Suncity Group, the largest intermediary between Macau casinos and high-end gamblers, was forced last week to close all its VIP gambling rooms in the former Portuguese colony, the only enclave in China where gambling is legal. The decision comes after the company’s founder and CEO, Alvin Chau, 47, and 10 other people were arrested for being part of an alleged illegal gambling and money laundering scheme.
Junket operators like Suncity are indispensable to Macau’s gaming industry. These are companies that organize exclusive travel packages to attract top players from mainland China, who are awarded credits and other services. Chau’s company was also the main operator of gaming VIP rooms, offering special memberships to bettors. It had 17 of these rooms, accounting for about half of the VIP gaming business in the territory. These types of special rooms are distributed by the properties of the six Macau casino operators that are currently licensed: Wynn Macau, Sands China, MGM China, SJM Holdings, Melco Resorts and Galaxy Entertainment.
According to the television channel Teledifusão de Macau, Suncity sources confirmed that they have closed all the VIP lounges that it manages in the city, which will cause a “structural readjustment” of the company. Although it has not been specified if the closures are temporary or permanent, sources close to the company estimate that they will mean the dismissal of a third of Suncity workers in Macau. Chau, in provisional prison after his arrest, submitted his resignation.
The Beijing operation, which has been trying to curb the gambling business in the region for some time, had consequences for the entire sector. Suncity Group’s listing on the Hong Kong Stock Exchange was suspended after falling 48% on Tuesday, the worst plunge in its history. Investor fear also weighed on major Macau casino firms on the Hong Kong floor. The most affected was Wynn Macau (according to analysts, the one that depends the most on Suncity services), which fell more than 18%.
Macanese authorities accuse Chau and 10 others of having used the world’s main gambling enclave as a base to create an “illegal online gambling platform” in the Philippines that attracted customers from the Chinese mainland. The arrest of Chau, who is also a film producer, came at the initiative of the Wenzhou city authorities after an investigation that has lasted more than two years.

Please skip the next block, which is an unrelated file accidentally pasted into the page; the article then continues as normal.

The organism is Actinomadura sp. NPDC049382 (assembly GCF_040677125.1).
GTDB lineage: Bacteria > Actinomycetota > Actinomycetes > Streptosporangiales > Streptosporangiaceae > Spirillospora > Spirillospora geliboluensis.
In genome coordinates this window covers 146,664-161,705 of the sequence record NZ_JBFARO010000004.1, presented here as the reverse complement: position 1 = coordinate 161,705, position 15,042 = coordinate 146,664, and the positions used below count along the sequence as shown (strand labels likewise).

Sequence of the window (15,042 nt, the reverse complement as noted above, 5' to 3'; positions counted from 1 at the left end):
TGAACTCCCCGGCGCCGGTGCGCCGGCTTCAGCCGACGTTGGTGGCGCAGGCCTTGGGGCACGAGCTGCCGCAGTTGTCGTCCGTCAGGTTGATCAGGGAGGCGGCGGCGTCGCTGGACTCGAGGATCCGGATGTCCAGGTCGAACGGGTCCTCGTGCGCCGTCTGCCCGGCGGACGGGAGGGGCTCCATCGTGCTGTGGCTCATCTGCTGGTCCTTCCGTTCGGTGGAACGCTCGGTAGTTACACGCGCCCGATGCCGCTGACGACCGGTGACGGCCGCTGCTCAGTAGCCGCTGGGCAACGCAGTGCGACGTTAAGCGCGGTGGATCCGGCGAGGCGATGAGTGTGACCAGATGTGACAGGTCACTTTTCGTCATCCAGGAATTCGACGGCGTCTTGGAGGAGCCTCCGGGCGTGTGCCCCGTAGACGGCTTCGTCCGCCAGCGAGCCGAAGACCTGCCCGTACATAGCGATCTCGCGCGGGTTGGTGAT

According to a complaint by the Public Security Office of that city, Chau would have created a network that had 199 shareholders and more than 12,000 agents who provided gambling services to 80,000 members. The company offered loans and collected debts through clandestine banks that also helped players make international transfers in order to gamble.
In addition, the investigation that is being carried out in Macao will also try to clarify whether the Crystal Tiger casino, located in the Russian city of Vladivostok, almost on the border with China, has been involved in an illegal gambling ring to attract Chinese customers. Last week 142 people linked to the alleged plot were arrested. Tigre de Cristal is controlled by Summit Ascent Holdings (which fell 63% on the Hong Kong Stock Exchange), of which Suncity is the main shareholder.
Known as the Las Vegas of Asia, with revenues currently exceeding that of the American town, until not so long ago considered the world capital of the game, Macau bases its economy entirely on gambling. The Portuguese government legalized gambling in 1847 and, when China regained control over Macau in 1999, it did not significantly impede this economic activity. But that moderate position has been changing gradually and in a more evident way with the current president. In his last visit, precisely on the occasion of the commemoration of the twentieth anniversary of that transition of power, Xi reiterated the need to put the development of the region on track towards commercial diversification.
New oversight measures on casinos were announced last September and regulators warned that they would put the magnifying glass especially on junket operators. As reported by Miao Shengming, an official of the Supreme People’s Prosecutor’s Office, between 2018 and September 2021 China has prosecuted 255,850 people for crimes related to gambling, of which 63,238 were charged between January and September of this calendar.
George Holan is chief editor at Plainsmen Post and has articles published in many notable publications in the last decade.